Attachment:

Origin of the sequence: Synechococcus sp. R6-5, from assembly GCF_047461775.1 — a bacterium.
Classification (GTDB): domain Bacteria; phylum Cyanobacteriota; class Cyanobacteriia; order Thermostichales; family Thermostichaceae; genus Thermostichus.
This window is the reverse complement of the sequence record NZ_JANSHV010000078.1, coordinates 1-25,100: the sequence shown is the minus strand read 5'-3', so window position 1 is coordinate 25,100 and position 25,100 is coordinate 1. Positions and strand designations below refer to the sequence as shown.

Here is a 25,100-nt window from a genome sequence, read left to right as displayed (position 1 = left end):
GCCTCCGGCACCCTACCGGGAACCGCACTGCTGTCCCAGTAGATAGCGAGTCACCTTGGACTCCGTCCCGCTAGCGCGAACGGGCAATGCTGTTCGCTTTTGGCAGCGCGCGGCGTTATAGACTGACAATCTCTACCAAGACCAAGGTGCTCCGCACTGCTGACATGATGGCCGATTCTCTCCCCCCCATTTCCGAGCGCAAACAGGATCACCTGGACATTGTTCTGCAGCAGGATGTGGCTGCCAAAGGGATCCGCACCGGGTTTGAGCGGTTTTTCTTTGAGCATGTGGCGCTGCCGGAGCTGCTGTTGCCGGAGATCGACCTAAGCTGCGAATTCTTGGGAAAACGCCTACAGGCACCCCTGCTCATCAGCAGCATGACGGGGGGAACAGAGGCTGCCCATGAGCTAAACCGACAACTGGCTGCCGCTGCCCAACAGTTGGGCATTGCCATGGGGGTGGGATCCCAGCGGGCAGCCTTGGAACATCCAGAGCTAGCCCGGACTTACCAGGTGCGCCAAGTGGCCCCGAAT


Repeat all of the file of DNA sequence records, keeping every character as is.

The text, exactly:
Origin of the sequence: Synechococcus sp. R6-5, from assembly GCF_047461775.1 — a bacterium.
Classification (GTDB): domain Bacteria; phylum Cyanobacteriota; class Cyanobacteriia; order Thermostichales; family Thermostichaceae; genus Thermostichus.
This window is the reverse complement of the sequence record NZ_JANSHV010000078.1, coordinates 1-25,100: the sequence shown is the minus strand read 5'-3', so window position 1 is coordinate 25,100 and position 25,100 is coordinate 1. Positions and strand designations below refer to the sequence as shown.

Here is a 25,100-nt window from a genome sequence, read left to right as displayed (position 1 = left end):
GCCTCCGGCACCCTACCGGGAACCGCACTGCTGTCCCAGTAGATAGCGAGTCACCTTGGACTCCGTCCCGCTAGCGCGAACGGGCAATGCTGTTCGCTTTTGGCAGCGCGCGGCGTTATAGACTGACAATCTCTACCAAGACCAAGGTGCTCCGCACTGCTGACATGATGGCCGATTCTCTCCCCCCCATTTCCGAGCGCAAACAGGATCACCTGGACATTGTTCTGCAGCAGGATGTGGCTGCCAAAGGGATCCGCACCGGGTTTGAGCGGTTTTTCTTTGAGCATGTGGCGCTGCCGGAGCTGCTGTTGCCGGAGATCGACCTAAGCTGCGAATTCTTGGGAAAACGCCTACAGGCACCCCTGCTCATCAGCAGCATGACGGGGGGAACAGAGGCTGCCCATGAGCTAAACCGACAACTGGCTGCCGCTGCCCAACAGTTGGGCATTGCCATGGGGGTGGGATCCCAGCGGGCAGCCTTGGAACATCCAGAGCTAGCCCGGACTTACCAGGTGCGCCAAGTGGCCCCGAAT